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There must be a great Caesar salad in Chicago somewhere

Harry V. | Sep 10, 200202:19 PM

But where?

I’m a fool, a dupe, a stooge. Whenever I see it on the menu, I have to order it, automatically, as a reflex, despite a losing streak that makes the Cubs look like the New York Yankees. For never, never, never have I had a truly great Caesar salad in the Chicago area. That’s quite a record: 0-for-Chicago.

Nevertheless, the promise of a salad tasting like a steak smothered in béarnaise sauce has always been irresistible to me. The promise, that is. The results I have tried in Chicago, I am sorry to say, have consistently been resistible in the extreme.

The most common flaw is a lack of sufficient piquancy/tangyness in the dressing. Primarily Worcestershire sauce, but also vinegar, and/or lemon juice, and/or garlic, etc. - the conventional sources of tang and bite in a Caesar dressing always seem to be missing in action, absent without leave. Might this be part of a general trend that seems to obtain in Chicago, of watering down the flavor profile of spicy/piquant dishes in order to achieve mass palatability? We all know how rare it is to find (or obtain) genuinely spicy Thai food, Louisiana food, etc. in Chicago. Is the very piquant Caesar dressing another victim of this desire to appeal to the broadest possible taste?

The common flaws do not end there. The parmesan cheese tends to be generic and wan. Of course, I don’t dare to expect shavings of genuine parmigiano-reggiano, but could I at least get a modest approximation of real parmesan flavor? And speaking of flavor, maybe some garlic in those croutons?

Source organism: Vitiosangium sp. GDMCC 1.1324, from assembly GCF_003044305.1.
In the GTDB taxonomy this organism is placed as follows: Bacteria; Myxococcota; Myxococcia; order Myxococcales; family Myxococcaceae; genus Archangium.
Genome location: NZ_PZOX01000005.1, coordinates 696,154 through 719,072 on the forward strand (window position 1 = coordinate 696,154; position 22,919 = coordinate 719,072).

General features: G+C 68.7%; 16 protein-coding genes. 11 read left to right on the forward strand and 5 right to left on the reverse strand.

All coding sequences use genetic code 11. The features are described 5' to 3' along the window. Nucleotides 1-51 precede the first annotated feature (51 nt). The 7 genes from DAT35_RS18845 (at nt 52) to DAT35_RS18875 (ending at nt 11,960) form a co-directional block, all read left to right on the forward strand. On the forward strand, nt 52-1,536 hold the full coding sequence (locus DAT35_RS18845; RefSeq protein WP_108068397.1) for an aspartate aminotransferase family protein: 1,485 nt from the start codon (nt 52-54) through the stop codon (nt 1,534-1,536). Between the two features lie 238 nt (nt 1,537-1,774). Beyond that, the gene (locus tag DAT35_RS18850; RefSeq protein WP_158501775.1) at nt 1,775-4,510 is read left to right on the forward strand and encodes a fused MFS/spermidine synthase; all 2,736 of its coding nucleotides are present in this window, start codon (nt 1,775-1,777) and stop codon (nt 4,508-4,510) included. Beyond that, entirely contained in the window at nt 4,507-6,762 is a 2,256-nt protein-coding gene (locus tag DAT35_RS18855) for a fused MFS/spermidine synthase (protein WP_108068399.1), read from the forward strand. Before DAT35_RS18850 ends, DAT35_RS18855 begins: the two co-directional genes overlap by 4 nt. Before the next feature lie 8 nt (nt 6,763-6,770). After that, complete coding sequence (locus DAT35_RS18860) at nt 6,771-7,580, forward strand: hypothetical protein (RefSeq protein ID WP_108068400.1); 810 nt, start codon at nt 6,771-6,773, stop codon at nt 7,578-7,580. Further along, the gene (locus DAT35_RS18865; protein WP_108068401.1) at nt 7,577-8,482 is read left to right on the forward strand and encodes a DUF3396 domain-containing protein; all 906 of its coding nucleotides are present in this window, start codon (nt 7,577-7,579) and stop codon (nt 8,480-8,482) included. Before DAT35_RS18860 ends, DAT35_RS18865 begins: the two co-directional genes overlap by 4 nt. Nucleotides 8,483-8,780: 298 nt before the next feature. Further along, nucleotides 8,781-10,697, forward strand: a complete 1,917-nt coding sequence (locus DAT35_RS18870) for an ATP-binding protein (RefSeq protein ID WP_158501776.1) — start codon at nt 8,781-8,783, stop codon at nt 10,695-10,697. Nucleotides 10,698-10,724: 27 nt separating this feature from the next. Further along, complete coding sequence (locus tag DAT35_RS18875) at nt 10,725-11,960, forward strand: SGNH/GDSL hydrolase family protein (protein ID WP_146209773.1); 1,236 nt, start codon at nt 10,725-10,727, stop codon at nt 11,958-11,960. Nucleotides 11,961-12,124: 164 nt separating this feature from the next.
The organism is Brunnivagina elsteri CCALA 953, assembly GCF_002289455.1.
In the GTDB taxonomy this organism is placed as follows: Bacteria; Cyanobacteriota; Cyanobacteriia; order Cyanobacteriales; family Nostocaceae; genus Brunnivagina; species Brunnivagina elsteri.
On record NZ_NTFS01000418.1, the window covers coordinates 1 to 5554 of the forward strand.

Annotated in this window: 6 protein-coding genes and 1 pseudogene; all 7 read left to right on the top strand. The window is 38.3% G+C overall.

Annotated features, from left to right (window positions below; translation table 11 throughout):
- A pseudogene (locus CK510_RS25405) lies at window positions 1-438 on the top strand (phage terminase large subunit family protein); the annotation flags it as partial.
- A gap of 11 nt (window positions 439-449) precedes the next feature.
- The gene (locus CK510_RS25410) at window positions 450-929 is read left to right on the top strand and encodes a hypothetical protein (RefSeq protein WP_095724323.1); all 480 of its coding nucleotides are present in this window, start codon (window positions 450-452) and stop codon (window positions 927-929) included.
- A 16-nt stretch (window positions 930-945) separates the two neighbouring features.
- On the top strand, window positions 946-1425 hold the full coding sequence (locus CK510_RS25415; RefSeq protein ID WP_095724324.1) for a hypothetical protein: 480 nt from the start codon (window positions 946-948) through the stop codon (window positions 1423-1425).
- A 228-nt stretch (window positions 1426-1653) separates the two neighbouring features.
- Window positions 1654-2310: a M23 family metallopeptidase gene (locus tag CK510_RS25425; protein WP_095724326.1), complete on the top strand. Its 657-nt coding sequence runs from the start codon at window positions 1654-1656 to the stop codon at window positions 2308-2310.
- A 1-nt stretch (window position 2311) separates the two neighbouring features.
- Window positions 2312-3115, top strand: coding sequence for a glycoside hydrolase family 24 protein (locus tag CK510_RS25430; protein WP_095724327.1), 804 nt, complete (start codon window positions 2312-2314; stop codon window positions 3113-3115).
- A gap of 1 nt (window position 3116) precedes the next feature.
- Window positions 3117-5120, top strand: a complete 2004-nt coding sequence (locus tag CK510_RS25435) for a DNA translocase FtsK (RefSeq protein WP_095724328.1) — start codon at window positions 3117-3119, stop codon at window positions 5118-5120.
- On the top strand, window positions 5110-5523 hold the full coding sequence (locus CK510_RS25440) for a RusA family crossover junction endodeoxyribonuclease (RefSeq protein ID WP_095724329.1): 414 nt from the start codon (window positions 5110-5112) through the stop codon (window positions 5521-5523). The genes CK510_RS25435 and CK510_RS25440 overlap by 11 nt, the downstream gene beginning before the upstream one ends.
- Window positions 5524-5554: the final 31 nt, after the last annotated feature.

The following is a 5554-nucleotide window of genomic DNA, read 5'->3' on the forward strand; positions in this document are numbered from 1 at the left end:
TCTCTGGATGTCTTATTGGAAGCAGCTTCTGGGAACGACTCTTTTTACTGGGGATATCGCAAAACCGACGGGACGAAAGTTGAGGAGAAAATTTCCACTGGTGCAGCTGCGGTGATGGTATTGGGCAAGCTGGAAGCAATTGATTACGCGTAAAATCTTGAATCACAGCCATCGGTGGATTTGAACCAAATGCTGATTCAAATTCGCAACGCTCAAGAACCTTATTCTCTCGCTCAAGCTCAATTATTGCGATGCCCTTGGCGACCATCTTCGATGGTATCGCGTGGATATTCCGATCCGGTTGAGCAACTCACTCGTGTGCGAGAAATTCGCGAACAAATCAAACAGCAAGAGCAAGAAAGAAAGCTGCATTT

I don’t want to be unrealistic. Certainly I welcome perfection, but my aspiration is not so grand as that. Fresh, clean, dry romaine leaves; a respectable parmesan-style cheese; crunchy croutons with true garlic flavor; and above all, a dressing with that distinctive combination of eggy creaminess and piquant tang. You will observe that my aspirations are so modest that I do not even require the presence of anchovy - a splendid and most apposite garnish to this dish; but if everything else is done well, I can resign myself to its absence.

Curiously enough, in my experience the presence of anchovy on a Caesar salad has indicated a poorer-than-average dish in most other respects. Freshest of all in my mind was this past Saturday. Disfiguring an otherwise excellent dinner at Bella Notte on Grand (marvelous, very deep-flavored pasta sauces), was perhaps the worst Caesar I’ve ever been served: coarsely chopped iceberg (!) lettuce drenched in a cold béchamel, covered with anonymous “parmesan” (I don’t doubt that they have the real thing in the kitchen, but they definitely do not use on this salad), two little unflavored soft crackers wedged underneath in place of croutons - and a pristine anchovy perched atop the whole awful mess. Perhaps a kitchen assumes that if it has placed an anchovy on a Caesar salad, it has done its whole duty to that particular dish.